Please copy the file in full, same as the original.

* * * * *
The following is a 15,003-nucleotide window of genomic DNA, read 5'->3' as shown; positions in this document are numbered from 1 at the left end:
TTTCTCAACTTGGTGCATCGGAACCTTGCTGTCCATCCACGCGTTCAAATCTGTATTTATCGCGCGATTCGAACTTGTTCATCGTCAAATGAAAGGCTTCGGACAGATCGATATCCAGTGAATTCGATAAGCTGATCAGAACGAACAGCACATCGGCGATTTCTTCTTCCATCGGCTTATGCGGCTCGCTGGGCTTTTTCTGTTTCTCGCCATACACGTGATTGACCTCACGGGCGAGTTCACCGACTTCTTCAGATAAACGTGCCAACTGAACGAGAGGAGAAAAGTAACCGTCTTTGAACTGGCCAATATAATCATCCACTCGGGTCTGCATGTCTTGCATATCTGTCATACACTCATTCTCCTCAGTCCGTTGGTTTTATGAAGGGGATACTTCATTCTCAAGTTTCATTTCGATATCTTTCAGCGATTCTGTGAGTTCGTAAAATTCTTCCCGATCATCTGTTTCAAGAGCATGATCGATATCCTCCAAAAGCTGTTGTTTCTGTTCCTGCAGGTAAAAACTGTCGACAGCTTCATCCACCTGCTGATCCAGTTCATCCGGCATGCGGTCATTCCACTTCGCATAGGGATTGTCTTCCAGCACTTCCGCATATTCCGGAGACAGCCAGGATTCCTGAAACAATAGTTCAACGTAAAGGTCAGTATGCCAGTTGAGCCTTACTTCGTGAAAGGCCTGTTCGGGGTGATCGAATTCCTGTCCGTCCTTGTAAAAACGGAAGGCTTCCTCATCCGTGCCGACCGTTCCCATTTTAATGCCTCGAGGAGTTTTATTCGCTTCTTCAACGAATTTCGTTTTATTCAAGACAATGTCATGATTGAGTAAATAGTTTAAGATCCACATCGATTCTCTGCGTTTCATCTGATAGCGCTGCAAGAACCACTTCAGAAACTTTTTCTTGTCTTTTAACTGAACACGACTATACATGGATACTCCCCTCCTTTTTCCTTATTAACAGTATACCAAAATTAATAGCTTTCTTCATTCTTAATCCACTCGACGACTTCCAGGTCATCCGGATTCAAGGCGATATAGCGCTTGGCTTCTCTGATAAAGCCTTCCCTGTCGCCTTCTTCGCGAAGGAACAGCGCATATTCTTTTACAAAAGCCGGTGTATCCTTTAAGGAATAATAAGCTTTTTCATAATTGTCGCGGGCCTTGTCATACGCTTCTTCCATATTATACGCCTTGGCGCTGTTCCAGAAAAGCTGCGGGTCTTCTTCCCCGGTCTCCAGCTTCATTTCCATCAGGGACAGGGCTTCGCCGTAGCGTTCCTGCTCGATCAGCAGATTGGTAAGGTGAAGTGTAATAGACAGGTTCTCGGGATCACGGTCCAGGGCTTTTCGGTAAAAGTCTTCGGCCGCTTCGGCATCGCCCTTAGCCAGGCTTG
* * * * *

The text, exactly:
The following is a 15,003-nucleotide window of genomic DNA, read 5'->3' as shown; positions in this document are numbered from 1 at the left end:
TTTCTCAACTTGGTGCATCGGAACCTTGCTGTCCATCCACGCGTTCAAATCTGTATTTATCGCGCGATTCGAACTTGTTCATCGTCAAATGAAAGGCTTCGGACAGATCGATATCCAGTGAATTCGATAAGCTGATCAGAACGAACAGCACATCGGCGATTTCTTCTTCCATCGGCTTATGCGGCTCGCTGGGCTTTTTCTGTTTCTCGCCATACACGTGATTGACCTCACGGGCGAGTTCACCGACTTCTTCAGATAAACGTGCCAACTGAACGAGAGGAGAAAAGTAACCGTCTTTGAACTGGCCAATATAATCATCCACTCGGGTCTGCATGTCTTGCATATCTGTCATACACTCATTCTCCTCAGTCCGTTGGTTTTATGAAGGGGATACTTCATTCTCAAGTTTCATTTCGATATCTTTCAGCGATTCTGTGAGTTCGTAAAATTCTTCCCGATCATCTGTTTCAAGAGCATGATCGATATCCTCCAAAAGCTGTTGTTTCTGTTCCTGCAGGTAAAAACTGTCGACAGCTTCATCCACCTGCTGATCCAGTTCATCCGGCATGCGGTCATTCCACTTCGCATAGGGATTGTCTTCCAGCACTTCCGCATATTCCGGAGACAGCCAGGATTCCTGAAACAATAGTTCAACGTAAAGGTCAGTATGCCAGTTGAGCCTTACTTCGTGAAAGGCCTGTTCGGGGTGATCGAATTCCTGTCCGTCCTTGTAAAAACGGAAGGCTTCCTCATCCGTGCCGACCGTTCCCATTTTAATGCCTCGAGGAGTTTTATTCGCTTCTTCAACGAATTTCGTTTTATTCAAGACAATGTCATGATTGAGTAAATAGTTTAAGATCCACATCGATTCTCTGCGTTTCATCTGATAGCGCTGCAAGAACCACTTCAGAAACTTTTTCTTGTCTTTTAACTGAACACGACTATACATGGATACTCCCCTCCTTTTTCCTTATTAACAGTATACCAAAATTAATAGCTTTCTTCATTCTTAATCCACTCGACGACTTCCAGGTCATCCGGATTCAAGGCGATATAGCGCTTGGCTTCTCTGATAAAGCCTTCCCTGTCGCCTTCTTCGCGAAGGAACAGCGCATATTCTTTTACAAAAGCCGGTGTATCCTTTAAGGAATAATAAGCTTTTTCATAATTGTCGCGGGCCTTGTCATACGCTTCTTCCATATTATACGCCTTGGCGCTGTTCCAGAAAAGCTGCGGGTCTTCTTCCCCGGTCTCCAGCTTCATTTCCATCAGGGACAGGGCTTCGCCGTAGCGTTCCTGCTCGATCAGCAGATTGGTAAGGTGAAGTGTAATAGACAGGTTCTCGGGATCACGGTCCAGGGCTTTTCGGTAAAAGTCTTCGGCCGCTTCGGCATCGCCCTTAGCCAGGCTTG